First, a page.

Braving some brief downpours, nearly a dozen people were on hand at the intersection of West State of Franklin Road and University Parkway for the installation of the 14th and final piece of the Johnson City Public Art Committee’s 2019-21 Biennial Sculpture Exhibition.
“We’re really trying to make (Johnson City) an area that’s known for art,” said Nancy Fischman, Chair of the Johnson City Public Art Committee.
After Thursday, Fischman and the rest of the committee are that much closer to making that a reality, and the Biennial Sculpture Exhibition is a big reason why.
“It’s extremely important (to bring art to the public), and it’s something I’ve been interested in in the 40 years I’ve lived here,” Fischman said. “I’m just excited to be part of this.”
The 2019-21 exhibition features regional artists, as well as some from Ohio, Indiana and Rhode Island, where the artist behind the city’s final art piece calls home.
“It feels good (to have the sculpture up), I like this location because so many people passing by are going to see it,” said Mike Hansel, who built the sculpture. “That’s the goal, to get out there and bring art to the public.”
Hansel said the sculpture, “Intestinal Fortitude,” took him about three weeks to build, and was brought from Rhode Island to Johnson City on a more than 12-hour drive.
The idea for the design actually comes from coral formations, but Hansel said, to him, it looks kind of “tubular, almost intestinal,” which is how he came up with the name.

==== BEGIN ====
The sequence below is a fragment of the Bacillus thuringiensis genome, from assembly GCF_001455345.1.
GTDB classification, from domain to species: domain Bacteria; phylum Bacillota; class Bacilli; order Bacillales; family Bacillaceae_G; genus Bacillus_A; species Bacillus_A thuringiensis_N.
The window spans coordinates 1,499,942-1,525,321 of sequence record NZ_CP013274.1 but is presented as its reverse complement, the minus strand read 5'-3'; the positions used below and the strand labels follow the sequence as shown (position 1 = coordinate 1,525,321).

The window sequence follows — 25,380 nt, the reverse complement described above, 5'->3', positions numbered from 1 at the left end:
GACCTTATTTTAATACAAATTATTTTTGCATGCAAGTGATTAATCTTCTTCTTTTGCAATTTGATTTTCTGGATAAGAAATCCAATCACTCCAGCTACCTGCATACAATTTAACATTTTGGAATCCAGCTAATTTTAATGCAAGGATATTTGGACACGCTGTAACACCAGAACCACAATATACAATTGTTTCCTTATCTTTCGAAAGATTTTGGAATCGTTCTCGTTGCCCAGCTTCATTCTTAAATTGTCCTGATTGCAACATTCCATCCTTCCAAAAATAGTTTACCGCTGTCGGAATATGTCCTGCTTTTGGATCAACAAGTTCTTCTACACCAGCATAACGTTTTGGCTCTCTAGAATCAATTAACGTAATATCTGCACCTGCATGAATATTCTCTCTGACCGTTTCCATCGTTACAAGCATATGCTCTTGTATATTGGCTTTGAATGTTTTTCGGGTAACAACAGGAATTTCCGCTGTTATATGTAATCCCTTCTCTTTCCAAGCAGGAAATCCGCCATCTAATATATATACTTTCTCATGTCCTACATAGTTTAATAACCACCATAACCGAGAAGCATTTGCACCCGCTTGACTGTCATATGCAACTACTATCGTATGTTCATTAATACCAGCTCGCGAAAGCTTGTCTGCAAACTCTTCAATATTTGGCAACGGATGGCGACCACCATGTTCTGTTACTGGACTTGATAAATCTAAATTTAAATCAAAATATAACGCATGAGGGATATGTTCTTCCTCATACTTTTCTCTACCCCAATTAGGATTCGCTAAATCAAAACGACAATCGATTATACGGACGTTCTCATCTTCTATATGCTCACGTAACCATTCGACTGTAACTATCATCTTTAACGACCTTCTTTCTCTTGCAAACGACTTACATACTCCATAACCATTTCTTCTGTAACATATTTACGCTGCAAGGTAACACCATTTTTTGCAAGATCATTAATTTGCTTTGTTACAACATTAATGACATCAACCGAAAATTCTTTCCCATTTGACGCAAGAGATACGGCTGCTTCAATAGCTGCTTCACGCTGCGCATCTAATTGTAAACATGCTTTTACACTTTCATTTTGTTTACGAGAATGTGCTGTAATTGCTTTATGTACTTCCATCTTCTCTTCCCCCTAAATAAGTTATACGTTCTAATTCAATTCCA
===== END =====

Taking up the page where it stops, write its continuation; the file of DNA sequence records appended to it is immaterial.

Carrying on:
“Intestinal Fortitude” and the other 13 sculptures on display throughout the city aren’t all the Public Art Committee is doing to bring the arts to the people.
In addition to this year’s sculptures, which were funded with $30,000 of privately raised donations, Fischman and the rest of the committee have been procuring murals around downtown Johnson City, and they’re also putting together an arts festival to take place in late September, plus a lot of other ongoing projects.
As Fischman notes though, all the projects are done with one goal in mind: to highlight local artists.
“This is a way of promoting, not only artists from outside the region, but also local ones,” she said. “I think it’s a way to get local arts more involved, get people to realize we have local art here that’s worth purchasing.”
“I think the work the Public Art Committee is doing is trying to promote local work,” she continued. “I think people are realizing that there is good art here, there’s good craft here and we really need to start supporting local arts.”